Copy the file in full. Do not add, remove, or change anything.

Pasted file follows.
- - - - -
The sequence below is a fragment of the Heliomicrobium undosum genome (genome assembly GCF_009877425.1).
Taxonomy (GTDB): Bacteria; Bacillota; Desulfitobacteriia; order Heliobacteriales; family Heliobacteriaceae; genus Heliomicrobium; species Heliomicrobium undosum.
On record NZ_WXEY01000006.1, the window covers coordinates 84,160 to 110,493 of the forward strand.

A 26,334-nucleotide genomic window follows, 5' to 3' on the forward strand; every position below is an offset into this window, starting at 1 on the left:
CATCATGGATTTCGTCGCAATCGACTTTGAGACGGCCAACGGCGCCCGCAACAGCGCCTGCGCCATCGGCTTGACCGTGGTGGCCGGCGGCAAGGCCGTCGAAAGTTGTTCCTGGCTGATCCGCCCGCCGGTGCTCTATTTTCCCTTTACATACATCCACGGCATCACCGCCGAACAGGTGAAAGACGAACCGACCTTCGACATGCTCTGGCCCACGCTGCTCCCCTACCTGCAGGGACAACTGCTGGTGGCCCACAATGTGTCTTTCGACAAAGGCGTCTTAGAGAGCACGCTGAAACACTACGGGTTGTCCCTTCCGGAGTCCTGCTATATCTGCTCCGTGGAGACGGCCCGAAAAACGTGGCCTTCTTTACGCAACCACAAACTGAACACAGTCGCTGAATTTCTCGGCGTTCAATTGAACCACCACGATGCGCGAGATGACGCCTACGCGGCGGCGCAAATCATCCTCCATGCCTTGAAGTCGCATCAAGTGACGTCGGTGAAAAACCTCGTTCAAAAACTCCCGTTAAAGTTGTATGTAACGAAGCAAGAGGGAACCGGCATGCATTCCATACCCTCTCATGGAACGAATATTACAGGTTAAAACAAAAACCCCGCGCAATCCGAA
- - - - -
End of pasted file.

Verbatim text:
The sequence below is a fragment of the Heliomicrobium undosum genome (genome assembly GCF_009877425.1).
Taxonomy (GTDB): Bacteria; Bacillota; Desulfitobacteriia; order Heliobacteriales; family Heliobacteriaceae; genus Heliomicrobium; species Heliomicrobium undosum.
On record NZ_WXEY01000006.1, the window covers coordinates 84,160 to 110,493 of the forward strand.

A 26,334-nucleotide genomic window follows, 5' to 3' on the forward strand; every position below is an offset into this window, starting at 1 on the left:
CATCATGGATTTCGTCGCAATCGACTTTGAGACGGCCAACGGCGCCCGCAACAGCGCCTGCGCCATCGGCTTGACCGTGGTGGCCGGCGGCAAGGCCGTCGAAAGTTGTTCCTGGCTGATCCGCCCGCCGGTGCTCTATTTTCCCTTTACATACATCCACGGCATCACCGCCGAACAGGTGAAAGACGAACCGACCTTCGACATGCTCTGGCCCACGCTGCTCCCCTACCTGCAGGGACAACTGCTGGTGGCCCACAATGTGTCTTTCGACAAAGGCGTCTTAGAGAGCACGCTGAAACACTACGGGTTGTCCCTTCCGGAGTCCTGCTATATCTGCTCCGTGGAGACGGCCCGAAAAACGTGGCCTTCTTTACGCAACCACAAACTGAACACAGTCGCTGAATTTCTCGGCGTTCAATTGAACCACCACGATGCGCGAGATGACGCCTACGCGGCGGCGCAAATCATCCTCCATGCCTTGAAGTCGCATCAAGTGACGTCGGTGAAAAACCTCGTTCAAAAACTCCCGTTAAAGTTGTATGTAACGAAGCAAGAGGGAACCGGCATGCATTCCATACCCTCTCATGGAACGAATATTACAGGTTAAAACAAAAACCCCGCGCAATCCGAA